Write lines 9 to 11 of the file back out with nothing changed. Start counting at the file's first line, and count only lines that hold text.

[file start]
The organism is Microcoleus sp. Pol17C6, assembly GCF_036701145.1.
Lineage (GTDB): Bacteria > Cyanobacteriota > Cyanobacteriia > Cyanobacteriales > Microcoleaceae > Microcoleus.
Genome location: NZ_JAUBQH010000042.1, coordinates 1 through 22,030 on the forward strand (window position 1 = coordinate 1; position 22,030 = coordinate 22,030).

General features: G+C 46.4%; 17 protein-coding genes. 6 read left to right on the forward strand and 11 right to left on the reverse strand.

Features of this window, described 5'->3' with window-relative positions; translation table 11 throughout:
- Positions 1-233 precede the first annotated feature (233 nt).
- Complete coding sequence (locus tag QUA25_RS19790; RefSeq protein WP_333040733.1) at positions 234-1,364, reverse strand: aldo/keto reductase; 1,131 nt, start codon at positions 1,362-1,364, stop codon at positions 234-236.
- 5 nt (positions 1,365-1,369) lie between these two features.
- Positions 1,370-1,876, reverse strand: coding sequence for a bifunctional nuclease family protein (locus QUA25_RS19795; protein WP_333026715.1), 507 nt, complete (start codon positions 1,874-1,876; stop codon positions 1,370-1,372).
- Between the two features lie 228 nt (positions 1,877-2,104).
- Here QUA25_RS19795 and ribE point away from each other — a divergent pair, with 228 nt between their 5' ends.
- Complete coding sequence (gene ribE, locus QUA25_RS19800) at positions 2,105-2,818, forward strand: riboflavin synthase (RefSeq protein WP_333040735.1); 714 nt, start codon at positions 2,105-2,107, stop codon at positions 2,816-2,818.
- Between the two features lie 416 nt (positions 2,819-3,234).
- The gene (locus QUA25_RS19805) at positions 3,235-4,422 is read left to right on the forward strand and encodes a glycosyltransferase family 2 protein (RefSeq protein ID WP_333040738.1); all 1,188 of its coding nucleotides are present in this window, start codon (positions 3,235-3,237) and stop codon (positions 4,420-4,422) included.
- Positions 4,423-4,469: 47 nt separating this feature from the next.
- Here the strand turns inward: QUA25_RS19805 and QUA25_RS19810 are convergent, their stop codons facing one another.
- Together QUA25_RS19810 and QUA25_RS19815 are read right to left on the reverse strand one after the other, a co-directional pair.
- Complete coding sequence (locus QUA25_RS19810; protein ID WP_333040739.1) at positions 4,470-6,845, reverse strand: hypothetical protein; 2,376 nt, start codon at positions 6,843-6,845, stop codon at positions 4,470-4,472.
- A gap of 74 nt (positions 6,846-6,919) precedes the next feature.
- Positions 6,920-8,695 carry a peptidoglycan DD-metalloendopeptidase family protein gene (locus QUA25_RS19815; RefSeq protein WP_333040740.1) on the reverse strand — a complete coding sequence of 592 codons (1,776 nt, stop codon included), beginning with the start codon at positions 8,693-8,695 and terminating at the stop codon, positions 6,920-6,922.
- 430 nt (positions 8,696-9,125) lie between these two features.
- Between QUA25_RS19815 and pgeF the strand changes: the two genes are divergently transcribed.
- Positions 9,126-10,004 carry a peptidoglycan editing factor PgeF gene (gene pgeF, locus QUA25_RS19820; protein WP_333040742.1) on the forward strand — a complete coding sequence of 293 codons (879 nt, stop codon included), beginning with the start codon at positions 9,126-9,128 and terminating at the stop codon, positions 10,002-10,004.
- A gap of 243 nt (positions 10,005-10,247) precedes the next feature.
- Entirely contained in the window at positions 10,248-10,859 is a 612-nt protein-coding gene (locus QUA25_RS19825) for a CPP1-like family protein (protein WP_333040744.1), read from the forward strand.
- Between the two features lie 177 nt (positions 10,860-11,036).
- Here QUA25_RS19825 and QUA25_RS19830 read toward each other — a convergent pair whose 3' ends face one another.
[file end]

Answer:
- Positions 1,370-1,876, reverse strand: coding sequence for a bifunctional nuclease family protein (locus QUA25_RS19795; protein WP_333026715.1), 507 nt, complete (start codon positions 1,874-1,876; stop codon positions 1,370-1,372).
- Between the two features lie 228 nt (positions 1,877-2,104).
- Here QUA25_RS19795 and ribE point away from each other — a divergent pair, with 228 nt between their 5' ends.